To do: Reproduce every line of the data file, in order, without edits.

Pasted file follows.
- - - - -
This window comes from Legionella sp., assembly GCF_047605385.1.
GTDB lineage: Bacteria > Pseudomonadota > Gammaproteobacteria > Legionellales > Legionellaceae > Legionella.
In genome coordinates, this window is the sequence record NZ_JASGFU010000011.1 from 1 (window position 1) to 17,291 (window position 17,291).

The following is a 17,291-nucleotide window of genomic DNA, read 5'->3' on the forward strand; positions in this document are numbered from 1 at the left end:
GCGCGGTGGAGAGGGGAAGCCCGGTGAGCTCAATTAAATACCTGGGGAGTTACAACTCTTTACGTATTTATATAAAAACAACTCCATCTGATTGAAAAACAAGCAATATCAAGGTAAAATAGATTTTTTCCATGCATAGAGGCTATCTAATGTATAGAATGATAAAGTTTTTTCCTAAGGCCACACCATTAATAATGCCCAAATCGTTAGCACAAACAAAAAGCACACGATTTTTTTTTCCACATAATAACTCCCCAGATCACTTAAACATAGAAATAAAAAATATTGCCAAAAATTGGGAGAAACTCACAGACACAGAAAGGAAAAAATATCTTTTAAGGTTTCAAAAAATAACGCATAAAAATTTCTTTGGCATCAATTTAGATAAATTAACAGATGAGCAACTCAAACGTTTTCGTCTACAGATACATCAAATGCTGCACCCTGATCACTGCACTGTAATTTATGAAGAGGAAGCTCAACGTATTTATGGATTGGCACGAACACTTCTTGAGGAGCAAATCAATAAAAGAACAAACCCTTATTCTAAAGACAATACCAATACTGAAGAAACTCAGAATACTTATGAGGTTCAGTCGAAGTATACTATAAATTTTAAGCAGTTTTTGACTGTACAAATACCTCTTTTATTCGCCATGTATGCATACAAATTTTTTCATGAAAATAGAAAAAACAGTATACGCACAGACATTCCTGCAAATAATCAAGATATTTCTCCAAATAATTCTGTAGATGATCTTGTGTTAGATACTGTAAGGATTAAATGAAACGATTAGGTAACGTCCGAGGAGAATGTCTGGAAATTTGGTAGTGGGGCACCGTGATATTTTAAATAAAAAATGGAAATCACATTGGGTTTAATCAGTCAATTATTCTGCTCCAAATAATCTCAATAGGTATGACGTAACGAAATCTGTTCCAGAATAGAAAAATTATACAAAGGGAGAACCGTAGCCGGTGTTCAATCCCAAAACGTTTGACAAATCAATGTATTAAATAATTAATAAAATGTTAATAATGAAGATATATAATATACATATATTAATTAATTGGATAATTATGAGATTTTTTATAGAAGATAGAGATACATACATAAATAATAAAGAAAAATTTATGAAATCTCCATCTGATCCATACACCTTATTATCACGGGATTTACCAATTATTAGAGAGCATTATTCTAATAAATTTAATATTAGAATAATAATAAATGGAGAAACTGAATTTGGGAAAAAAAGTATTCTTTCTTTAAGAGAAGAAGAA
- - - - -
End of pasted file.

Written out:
This window comes from Legionella sp., assembly GCF_047605385.1.
GTDB lineage: Bacteria > Pseudomonadota > Gammaproteobacteria > Legionellales > Legionellaceae > Legionella.
In genome coordinates, this window is the sequence record NZ_JASGFU010000011.1 from 1 (window position 1) to 17,291 (window position 17,291).

The following is a 17,291-nucleotide window of genomic DNA, read 5'->3' on the forward strand; positions in this document are numbered from 1 at the left end:
GCGCGGTGGAGAGGGGAAGCCCGGTGAGCTCAATTAAATACCTGGGGAGTTACAACTCTTTACGTATTTATATAAAAACAACTCCATCTGATTGAAAAACAAGCAATATCAAGGTAAAATAGATTTTTTCCATGCATAGAGGCTATCTAATGTATAGAATGATAAAGTTTTTTCCTAAGGCCACACCATTAATAATGCCCAAATCGTTAGCACAAACAAAAAGCACACGATTTTTTTTTCCACATAATAACTCCCCAGATCACTTAAACATAGAAATAAAAAATATTGCCAAAAATTGGGAGAAACTCACAGACACAGAAAGGAAAAAATATCTTTTAAGGTTTCAAAAAATAACGCATAAAAATTTCTTTGGCATCAATTTAGATAAATTAACAGATGAGCAACTCAAACGTTTTCGTCTACAGATACATCAAATGCTGCACCCTGATCACTGCACTGTAATTTATGAAGAGGAAGCTCAACGTATTTATGGATTGGCACGAACACTTCTTGAGGAGCAAATCAATAAAAGAACAAACCCTTATTCTAAAGACAATACCAATACTGAAGAAACTCAGAATACTTATGAGGTTCAGTCGAAGTATACTATAAATTTTAAGCAGTTTTTGACTGTACAAATACCTCTTTTATTCGCCATGTATGCATACAAATTTTTTCATGAAAATAGAAAAAACAGTATACGCACAGACATTCCTGCAAATAATCAAGATATTTCTCCAAATAATTCTGTAGATGATCTTGTGTTAGATACTGTAAGGATTAAATGAAACGATTAGGTAACGTCCGAGGAGAATGTCTGGAAATTTGGTAGTGGGGCACCGTGATATTTTAAATAAAAAATGGAAATCACATTGGGTTTAATCAGTCAATTATTCTGCTCCAAATAATCTCAATAGGTATGACGTAACGAAATCTGTTCCAGAATAGAAAAATTATACAAAGGGAGAACCGTAGCCGGTGTTCAATCCCAAAACGTTTGACAAATCAATGTATTAAATAATTAATAAAATGTTAATAATGAAGATATATAATATACATATATTAATTAATTGGATAATTATGAGATTTTTTATAGAAGATAGAGATACATACATAAATAATAAAGAAAAATTTATGAAATCTCCATCTGATCCATACACCTTATTATCACGGGATTTACCAATTATTAGAGAGCATTATTCTAATAAATTTAATATTAGAATAATAATAAATGGAGAAACTGAATTTGGGAAAAAAAGTATTCTTTCTTTAAGAGAAGAAGAA